|Maryland Post Office Gets
Mail, After Anthrax Closes Facility in Washington
By Marie Beaudette
Capital News Service
Tuesday, Oct. 23, 2001
WASHINGTON - Mail from Washington is being rerouted to two Maryland postal
processing facilities after the deaths of two workers from what appears to
be anthrax closed the District's Brentwood postal station.
Officials said appropriate precautions are being taken at the Gaithersburg
and Capitol Heights facilities, which distribute mail through Montgomery
County and most of Southern Maryland.
But federal health officials also conceded Tuesday that the pattern of
infection in the Washington cases has sparked concern that anthrax spores
can be spread easier than was earlier thought.
It came as the Postal Service closed the airmail facility at
Baltimore/Washington International Airport and ordered employees there to
undergo anthrax testing and get antibiotics as a preventive measure. One of
the Brentwood employees also worked at BWI last week.
Two postal employees at the Brentwood Processing and Distribution Center,
the mail hub of the District, died this week from what officials said was
probably anthrax. Two others who work at the facility have been diagnosed
with the often-deadly inhalation form of anthrax.
The Brentwood facility likely handled anthrax-tainted mail that was sent to
the Senate last week, exposing dozens of people when the letter was opened
and the spores released into the air. But there is no evidence that the
Senate letter was opened when it went through Brentwood.
That raised fears at the Postal Service, where Postmaster General John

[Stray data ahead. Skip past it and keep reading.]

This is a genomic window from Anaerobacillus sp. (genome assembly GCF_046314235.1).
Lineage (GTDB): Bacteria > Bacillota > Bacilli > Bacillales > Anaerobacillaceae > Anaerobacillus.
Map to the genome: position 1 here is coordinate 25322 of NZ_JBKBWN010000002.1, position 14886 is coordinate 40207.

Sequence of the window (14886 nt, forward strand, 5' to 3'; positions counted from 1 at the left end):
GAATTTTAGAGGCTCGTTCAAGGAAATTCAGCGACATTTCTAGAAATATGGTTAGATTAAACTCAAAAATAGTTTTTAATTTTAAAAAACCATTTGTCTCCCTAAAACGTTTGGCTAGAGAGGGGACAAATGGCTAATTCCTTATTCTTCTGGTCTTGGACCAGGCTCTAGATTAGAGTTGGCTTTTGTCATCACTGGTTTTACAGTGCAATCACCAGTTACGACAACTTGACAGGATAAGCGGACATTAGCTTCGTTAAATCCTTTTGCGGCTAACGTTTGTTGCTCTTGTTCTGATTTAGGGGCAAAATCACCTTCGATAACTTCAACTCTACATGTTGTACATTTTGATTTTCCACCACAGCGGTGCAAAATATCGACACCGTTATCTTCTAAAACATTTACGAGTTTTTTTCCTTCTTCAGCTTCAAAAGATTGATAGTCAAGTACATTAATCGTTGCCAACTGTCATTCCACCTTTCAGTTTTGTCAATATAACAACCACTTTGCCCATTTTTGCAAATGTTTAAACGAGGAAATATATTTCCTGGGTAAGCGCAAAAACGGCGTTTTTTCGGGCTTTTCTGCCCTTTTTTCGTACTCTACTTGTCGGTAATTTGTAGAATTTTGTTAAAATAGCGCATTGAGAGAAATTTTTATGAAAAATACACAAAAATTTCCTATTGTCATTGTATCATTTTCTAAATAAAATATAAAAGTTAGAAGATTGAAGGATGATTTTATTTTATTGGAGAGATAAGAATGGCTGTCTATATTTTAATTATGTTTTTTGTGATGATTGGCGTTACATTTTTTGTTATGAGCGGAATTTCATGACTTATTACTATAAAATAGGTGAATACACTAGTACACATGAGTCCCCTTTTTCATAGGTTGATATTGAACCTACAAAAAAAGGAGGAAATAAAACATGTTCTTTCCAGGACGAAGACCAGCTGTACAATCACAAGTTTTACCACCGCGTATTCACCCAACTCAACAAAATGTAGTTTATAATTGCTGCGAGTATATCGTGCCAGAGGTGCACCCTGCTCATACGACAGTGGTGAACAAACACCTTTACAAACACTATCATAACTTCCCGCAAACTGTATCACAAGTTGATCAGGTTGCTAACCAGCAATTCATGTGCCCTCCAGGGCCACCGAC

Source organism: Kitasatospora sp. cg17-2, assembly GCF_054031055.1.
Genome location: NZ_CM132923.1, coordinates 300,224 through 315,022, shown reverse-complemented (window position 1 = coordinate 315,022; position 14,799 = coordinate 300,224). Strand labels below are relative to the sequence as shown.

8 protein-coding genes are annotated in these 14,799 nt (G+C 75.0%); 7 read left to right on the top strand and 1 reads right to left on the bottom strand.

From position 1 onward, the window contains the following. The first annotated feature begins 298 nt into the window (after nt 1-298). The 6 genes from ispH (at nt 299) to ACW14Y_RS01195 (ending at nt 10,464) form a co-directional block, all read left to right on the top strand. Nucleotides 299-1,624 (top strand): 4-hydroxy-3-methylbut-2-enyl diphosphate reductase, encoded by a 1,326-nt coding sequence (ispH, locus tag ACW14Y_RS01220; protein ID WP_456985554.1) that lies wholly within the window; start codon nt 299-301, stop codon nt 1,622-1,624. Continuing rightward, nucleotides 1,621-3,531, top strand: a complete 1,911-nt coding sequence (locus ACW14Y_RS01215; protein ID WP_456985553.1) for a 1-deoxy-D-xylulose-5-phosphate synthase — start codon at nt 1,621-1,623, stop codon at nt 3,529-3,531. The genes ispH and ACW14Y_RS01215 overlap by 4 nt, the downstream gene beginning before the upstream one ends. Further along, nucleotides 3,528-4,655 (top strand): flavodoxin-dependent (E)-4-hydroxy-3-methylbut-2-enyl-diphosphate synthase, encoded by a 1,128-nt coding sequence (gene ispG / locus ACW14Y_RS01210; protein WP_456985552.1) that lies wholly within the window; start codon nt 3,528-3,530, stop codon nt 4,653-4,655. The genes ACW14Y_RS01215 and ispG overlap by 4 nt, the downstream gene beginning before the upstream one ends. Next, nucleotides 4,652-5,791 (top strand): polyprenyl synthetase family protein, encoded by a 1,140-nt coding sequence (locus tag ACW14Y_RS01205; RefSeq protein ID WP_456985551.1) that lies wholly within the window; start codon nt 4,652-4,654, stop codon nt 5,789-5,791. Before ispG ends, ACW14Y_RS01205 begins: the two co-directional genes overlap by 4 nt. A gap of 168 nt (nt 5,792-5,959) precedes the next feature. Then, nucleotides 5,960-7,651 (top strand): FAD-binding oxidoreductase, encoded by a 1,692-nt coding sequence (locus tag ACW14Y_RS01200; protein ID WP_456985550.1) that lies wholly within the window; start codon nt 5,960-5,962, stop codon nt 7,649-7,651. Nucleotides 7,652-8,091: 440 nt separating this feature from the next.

Potter said Tuesday that officials were told that a sealed envelope could
not transmit or release anthrax. A spokesman for the Centers for Disease
Control and Prevention conceded that the Brentwood anthrax cases are "a
Postal workers in New Jersey -- where anthrax-tainted letters were handled
on their way to New York -- have also tested positive for exposure to the
"At first, we had no evidence that any of the mail handlers were at
risk, so this phenomenon of first having skin disease in New Jersey and now
having inhalational disease (in Brentwood) is an evolution," said CDC
spokesman Mitch Cohen at a Tuesday news conference with Potter and Homeland
Defense Secretary Tom Ridge. "How it is actually occurring isn't
The Suburban Maryland Processing and Distribution Center in Gaithersburg is
located in the district of Rep. Connie Morella, R-Bethesda. A Morella
spokesman said the Postal Service was taking appropriate precautions and the
threat of anthrax is minimal.
"At this point it appears to be very remote," said spokesman
Jonathan Dean. "Obviously investigations are continuing, and these
investigations will determine the level of threat."
Rep. Steny Hoyer, D-Mechanicsville, -- whose district is served by the
Southern Maryland Processing and Distribution Center in Capitol Heights --
said everyone involved needs to work together to ensure the safety of postal
workers and the general public. "We should take all possible
precautions," he said.
Workers at the Brentwood facility were being tested on Monday and Tuesday.
On Monday, more than 2,000 workers were given antibiotics while waiting on
The decision to close the BWI facility was made after one of the victims
recalled something suspicious happening there, but Potter now says it is
likely that the worker had been exposed at Brentwood.
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